“From 24th to 28th November 2022, the ECSL also purportedly conducted a 5- day Exhibition / Verification exercise of the Provisional List of Voters. The APC, through its agents deployed across the country, observed these processes in the field and believe that both the Voter Verification / Registration and the subsequent Exhibition / Verification exercises were exceedingly problematic.

“In our opinion, both exercises faced self-induced challenges and were deliberately designed and employed to create an unlevel playing field to disenfranchise a certain section of the electorate at the expense of our party.

“With regards to the Voter Verification/Registration, it has become evident the data for thousands of citizens who had registered in previous election cycle was either incomplete, incorrect or missing from the register. In many of these instances, citizens were not allowed to do the necessary corrections or create a fresh registration. Instead, citizens were inappropriately referred to the National Civil Registration Authority (NCRA) whose mandate does not include voter registration.

“In respect of ‘First Time Voters’, the ECSL violated its own rules and constitutional provisions on the eligibility / identification criteria for such. Part IV of Public Elections Section 24 stipulates that citizens are eligible to register either with (a) a birth certificate or a naturalisation certificate; (b) a statutory declaration giving particulars of his birth; (c) the testimony of a member of the local Council in the area of his residence; (d) National Identification Number; or (e) any other satisfactory evidence of his entitlement to be registered as voter.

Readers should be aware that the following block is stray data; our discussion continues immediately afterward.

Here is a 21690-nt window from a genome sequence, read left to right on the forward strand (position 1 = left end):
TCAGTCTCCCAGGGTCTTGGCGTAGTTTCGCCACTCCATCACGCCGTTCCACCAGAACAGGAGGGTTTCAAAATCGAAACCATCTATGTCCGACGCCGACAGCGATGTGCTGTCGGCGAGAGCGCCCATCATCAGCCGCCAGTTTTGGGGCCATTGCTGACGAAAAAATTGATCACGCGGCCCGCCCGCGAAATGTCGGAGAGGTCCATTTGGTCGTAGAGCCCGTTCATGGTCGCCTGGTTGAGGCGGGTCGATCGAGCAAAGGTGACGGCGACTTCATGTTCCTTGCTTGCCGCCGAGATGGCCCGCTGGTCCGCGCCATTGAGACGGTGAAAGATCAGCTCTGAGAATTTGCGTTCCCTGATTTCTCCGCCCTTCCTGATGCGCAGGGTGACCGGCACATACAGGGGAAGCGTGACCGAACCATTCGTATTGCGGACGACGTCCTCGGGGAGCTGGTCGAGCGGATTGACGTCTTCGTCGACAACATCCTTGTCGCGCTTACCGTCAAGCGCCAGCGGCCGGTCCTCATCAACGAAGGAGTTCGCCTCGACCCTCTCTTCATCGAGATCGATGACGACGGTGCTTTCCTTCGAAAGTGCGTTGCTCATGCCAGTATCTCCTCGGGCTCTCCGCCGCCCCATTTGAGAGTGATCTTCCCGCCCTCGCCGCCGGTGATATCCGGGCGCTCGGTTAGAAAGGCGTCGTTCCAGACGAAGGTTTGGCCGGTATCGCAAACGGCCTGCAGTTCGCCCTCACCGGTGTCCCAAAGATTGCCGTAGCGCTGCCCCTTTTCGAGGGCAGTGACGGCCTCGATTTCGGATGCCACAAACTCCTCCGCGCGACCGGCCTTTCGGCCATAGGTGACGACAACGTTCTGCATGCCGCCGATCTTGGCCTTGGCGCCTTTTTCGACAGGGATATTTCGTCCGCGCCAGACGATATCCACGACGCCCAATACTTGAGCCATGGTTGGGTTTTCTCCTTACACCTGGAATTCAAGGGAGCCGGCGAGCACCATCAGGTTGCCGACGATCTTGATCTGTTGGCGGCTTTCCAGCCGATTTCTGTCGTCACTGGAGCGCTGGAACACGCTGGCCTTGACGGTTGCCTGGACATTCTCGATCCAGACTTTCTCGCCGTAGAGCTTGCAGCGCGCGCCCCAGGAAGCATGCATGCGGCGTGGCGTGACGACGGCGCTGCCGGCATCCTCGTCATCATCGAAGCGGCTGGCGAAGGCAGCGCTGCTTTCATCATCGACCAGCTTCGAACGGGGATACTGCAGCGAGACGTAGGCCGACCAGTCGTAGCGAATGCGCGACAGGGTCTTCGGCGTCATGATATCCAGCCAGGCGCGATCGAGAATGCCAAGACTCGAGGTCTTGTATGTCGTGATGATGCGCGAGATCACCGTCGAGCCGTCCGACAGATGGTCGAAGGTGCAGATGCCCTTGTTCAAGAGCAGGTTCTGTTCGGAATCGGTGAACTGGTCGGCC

“These provisions were ignored, and in addition, where the ECSL did not allow first time voters to register, they failed to issue rejection forms to these citizens. Additionally, the Exhibition / Verification exercise purportedly concluded on Monday 28th November, has exposed what appears to be an electoral strategy to skew the outcome of the June 2023 polls.

“Once again, thousands of people who reported to the designated Exhibition / Verification centres found out that the ECSL retained incomplete and incorrect data. Thousands of photos were absent along with names, addresses and other details being inaccurate. In these cases, correction to inclusion forms were not issued out to affected persons as mandated by law. The ECSL deleted by district, 607 registrants determined to be underage.

“ECSL also deleted, without reference to districts, two hundred and fifty thousand, one hundred and twenty-three (257,123) registrants (approximately 7% of total registrants), who they stated were duplicate voters.